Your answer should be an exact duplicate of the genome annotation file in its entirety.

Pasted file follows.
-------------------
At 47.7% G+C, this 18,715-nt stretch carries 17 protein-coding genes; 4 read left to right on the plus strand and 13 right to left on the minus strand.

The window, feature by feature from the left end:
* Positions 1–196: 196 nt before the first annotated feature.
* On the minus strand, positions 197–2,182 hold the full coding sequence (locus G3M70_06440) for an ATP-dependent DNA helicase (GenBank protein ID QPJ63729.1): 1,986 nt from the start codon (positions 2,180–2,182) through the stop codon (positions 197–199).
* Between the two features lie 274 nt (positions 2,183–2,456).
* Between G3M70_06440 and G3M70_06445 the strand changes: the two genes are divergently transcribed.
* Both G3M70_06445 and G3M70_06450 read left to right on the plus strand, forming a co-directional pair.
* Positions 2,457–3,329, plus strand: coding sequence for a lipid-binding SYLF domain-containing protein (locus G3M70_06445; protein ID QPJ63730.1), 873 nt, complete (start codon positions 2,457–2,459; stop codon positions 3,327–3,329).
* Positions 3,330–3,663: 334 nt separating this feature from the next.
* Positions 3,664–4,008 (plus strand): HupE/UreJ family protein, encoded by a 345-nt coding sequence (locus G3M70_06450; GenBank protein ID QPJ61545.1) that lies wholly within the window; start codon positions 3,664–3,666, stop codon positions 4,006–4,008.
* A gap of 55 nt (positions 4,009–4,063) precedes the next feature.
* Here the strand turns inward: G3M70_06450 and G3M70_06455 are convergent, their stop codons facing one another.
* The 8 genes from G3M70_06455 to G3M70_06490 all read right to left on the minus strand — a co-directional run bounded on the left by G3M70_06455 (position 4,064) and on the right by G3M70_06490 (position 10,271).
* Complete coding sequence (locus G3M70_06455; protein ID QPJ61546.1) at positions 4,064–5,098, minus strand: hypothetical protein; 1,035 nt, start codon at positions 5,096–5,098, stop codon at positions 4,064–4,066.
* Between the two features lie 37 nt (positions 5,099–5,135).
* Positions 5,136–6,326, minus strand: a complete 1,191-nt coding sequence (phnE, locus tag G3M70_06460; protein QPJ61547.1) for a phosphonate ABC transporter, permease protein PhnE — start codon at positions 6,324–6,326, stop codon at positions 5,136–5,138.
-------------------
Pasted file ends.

At 47.7% G+C, this 18,715-nt stretch carries 17 protein-coding genes; 4 read left to right on the plus strand and 13 right to left on the minus strand.

The window, feature by feature from the left end:
* Positions 1–196: 196 nt before the first annotated feature.
* On the minus strand, positions 197–2,182 hold the full coding sequence (locus G3M70_06440) for an ATP-dependent DNA helicase (GenBank protein ID QPJ63729.1): 1,986 nt from the start codon (positions 2,180–2,182) through the stop codon (positions 197–199).
* Between the two features lie 274 nt (positions 2,183–2,456).
* Between G3M70_06440 and G3M70_06445 the strand changes: the two genes are divergently transcribed.
* Both G3M70_06445 and G3M70_06450 read left to right on the plus strand, forming a co-directional pair.
* Positions 2,457–3,329, plus strand: coding sequence for a lipid-binding SYLF domain-containing protein (locus G3M70_06445; protein ID QPJ63730.1), 873 nt, complete (start codon positions 2,457–2,459; stop codon positions 3,327–3,329).
* Positions 3,330–3,663: 334 nt separating this feature from the next.
* Positions 3,664–4,008 (plus strand): HupE/UreJ family protein, encoded by a 345-nt coding sequence (locus G3M70_06450; GenBank protein ID QPJ61545.1) that lies wholly within the window; start codon positions 3,664–3,666, stop codon positions 4,006–4,008.
* A gap of 55 nt (positions 4,009–4,063) precedes the next feature.
* Here the strand turns inward: G3M70_06450 and G3M70_06455 are convergent, their stop codons facing one another.
* The 8 genes from G3M70_06455 to G3M70_06490 all read right to left on the minus strand — a co-directional run bounded on the left by G3M70_06455 (position 4,064) and on the right by G3M70_06490 (position 10,271).
* Complete coding sequence (locus G3M70_06455; protein ID QPJ61546.1) at positions 4,064–5,098, minus strand: hypothetical protein; 1,035 nt, start codon at positions 5,096–5,098, stop codon at positions 4,064–4,066.
* Between the two features lie 37 nt (positions 5,099–5,135).
* Positions 5,136–6,326, minus strand: a complete 1,191-nt coding sequence (phnE, locus tag G3M70_06460; protein QPJ61547.1) for a phosphonate ABC transporter, permease protein PhnE — start codon at positions 6,324–6,326, stop codon at positions 5,136–5,138.